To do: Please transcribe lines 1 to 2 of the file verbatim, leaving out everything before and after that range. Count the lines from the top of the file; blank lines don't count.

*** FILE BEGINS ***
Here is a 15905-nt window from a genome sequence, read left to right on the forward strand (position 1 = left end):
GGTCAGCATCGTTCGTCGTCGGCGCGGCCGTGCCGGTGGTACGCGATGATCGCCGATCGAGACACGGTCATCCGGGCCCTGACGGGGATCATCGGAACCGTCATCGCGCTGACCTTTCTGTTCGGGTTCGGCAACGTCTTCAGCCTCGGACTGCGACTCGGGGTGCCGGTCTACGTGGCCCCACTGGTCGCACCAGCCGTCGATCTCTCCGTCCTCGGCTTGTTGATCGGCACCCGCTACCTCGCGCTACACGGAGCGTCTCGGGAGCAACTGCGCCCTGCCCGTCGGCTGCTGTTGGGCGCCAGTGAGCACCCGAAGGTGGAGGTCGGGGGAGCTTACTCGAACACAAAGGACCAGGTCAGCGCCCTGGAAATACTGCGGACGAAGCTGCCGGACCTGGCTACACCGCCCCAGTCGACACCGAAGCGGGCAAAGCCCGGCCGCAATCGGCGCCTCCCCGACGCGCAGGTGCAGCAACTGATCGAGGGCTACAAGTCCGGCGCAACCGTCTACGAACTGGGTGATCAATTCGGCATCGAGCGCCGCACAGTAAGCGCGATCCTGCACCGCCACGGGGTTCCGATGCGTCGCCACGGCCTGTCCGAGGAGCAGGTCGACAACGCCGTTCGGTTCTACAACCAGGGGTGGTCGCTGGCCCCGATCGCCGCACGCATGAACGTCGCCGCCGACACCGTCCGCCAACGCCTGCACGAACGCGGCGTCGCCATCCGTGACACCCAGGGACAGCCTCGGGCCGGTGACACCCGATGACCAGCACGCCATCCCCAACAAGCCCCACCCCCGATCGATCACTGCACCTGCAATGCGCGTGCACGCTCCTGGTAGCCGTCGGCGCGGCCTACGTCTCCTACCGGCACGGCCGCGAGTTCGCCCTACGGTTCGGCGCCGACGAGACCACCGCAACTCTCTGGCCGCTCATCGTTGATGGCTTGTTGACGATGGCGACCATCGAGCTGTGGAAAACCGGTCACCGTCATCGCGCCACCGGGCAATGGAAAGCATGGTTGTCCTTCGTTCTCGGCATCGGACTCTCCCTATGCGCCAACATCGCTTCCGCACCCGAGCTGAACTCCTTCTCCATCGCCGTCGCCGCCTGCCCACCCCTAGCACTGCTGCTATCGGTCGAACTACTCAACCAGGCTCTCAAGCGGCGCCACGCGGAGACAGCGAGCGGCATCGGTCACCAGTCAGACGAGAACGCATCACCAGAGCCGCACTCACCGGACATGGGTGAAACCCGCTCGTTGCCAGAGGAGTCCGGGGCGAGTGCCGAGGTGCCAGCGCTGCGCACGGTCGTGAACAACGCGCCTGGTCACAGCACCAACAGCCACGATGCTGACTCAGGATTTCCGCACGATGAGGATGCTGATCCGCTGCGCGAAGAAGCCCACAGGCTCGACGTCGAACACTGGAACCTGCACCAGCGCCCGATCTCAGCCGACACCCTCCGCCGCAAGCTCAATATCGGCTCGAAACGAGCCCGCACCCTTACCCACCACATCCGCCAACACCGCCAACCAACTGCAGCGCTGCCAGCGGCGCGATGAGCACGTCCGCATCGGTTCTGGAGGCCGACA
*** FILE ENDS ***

Here is a 15905-nt window from a genome sequence, read left to right on the forward strand (position 1 = left end):
GGTCAGCATCGTTCGTCGTCGGCGCGGCCGTGCCGGTGGTACGCGATGATCGCCGATCGAGACACGGTCATCCGGGCCCTGACGGGGATCATCGGAACCGTCATCGCGCTGACCTTTCTGTTCGGGTTCGGCAACGTCTTCAGCCTCGGACTGCGACTCGGGGTGCCGGTCTACGTGGCCCCACTGGTCGCACCAGCCGTCGATCTCTCCGTCCTCGGCTTGTTGATCGGCACCCGCTACCTCGCGCTACACGGAGCGTCTCGGGAGCAACTGCGCCCTGCCCGTCGGCTGCTGTTGGGCGCCAGTGAGCACCCGAAGGTGGAGGTCGGGGGAGCTTACTCGAACACAAAGGACCAGGTCAGCGCCCTGGAAATACTGCGGACGAAGCTGCCGGACCTGGCTACACCGCCCCAGTCGACACCGAAGCGGGCAAAGCCCGGCCGCAATCGGCGCCTCCCCGACGCGCAGGTGCAGCAACTGATCGAGGGCTACAAGTCCGGCGCAACCGTCTACGAACTGGGTGATCAATTCGGCATCGAGCGCCGCACAGTAAGCGCGATCCTGCACCGCCACGGGGTTCCGATGCGTCGCCACGGCCTGTCCGAGGAGCAGGTCGACAACGCCGTTCGGTTCTACAACCAGGGGTGGTCGCTGGCCCCGATCGCCGCACGCATGAACGTCGCCGCCGACACCGTCCGCCAACGCCTGCACGAACGCGGCGTCGCCATCCGTGACACCCAGGGACAGCCTCGGGCCGGTGACACCCGATGACCAGCACGCCATCCCCAACAAGCCCCACCCCCGATCGATCACTGCACCTGCAATGCGCGTGCACGCTCCTGGTAGCCGTCGGCGCGGCCTACGTCTCCTACCGGCACGGCCGCGAGTTCGCCCTACGGTTCGGCGCCGACGAGACCACCGCAACTCTCTGGCCGCTCATCGTTGATGGCTTGTTGACGATGGCGACCATCGAGCTGTGGAAAACCGGTCACCGTCATCGCGCCACCGGGCAATGGAAAGCATGGTTGTCCTTCGTTCTCGGCATCGGACTCTCCCTATGCGCCAACATCGCTTCCGCACCCGAGCTGAACTCCTTCTCCATCGCCGTCGCCGCCTGCCCACCCCTAGCACTGCTGCTATCGGTCGAACTACTCAACCAGGCTCTCAAGCGGCGCCACGCGGAGACAGCGAGCGGCATCGGTCACCAGTCAGACGAGAACGCATCACCAGAGCCGCACTCACCGGACATGGGTGAAACCCGCTCGTTGCCAGAGGAGTCCGGGGCGAGTGCCGAGGTGCCAGCGCTGCGCACGGTCGTGAACAACGCGCCTGGTCACAGCACCAACAGCCACGATGCTGACTCAGGATTTCCGCACGATGAGGATGCTGATCCGCTGCGCGAAGAAGCCCACAGGCTCGACGTCGAACACTGGAACCTGCACCAGCGCCCGATCTCAGCCGACACCCTCCGCCGCAAGCTCAATATCGGCTCGAAACGAGCCCGCACCCTTACCCACCACATCCGCCAACACCGCCAACCAACTGCAGCGCTGCCAGCGGCGCGATGAGCACGTCCGCATCGGTTCTGGAGGCCGACA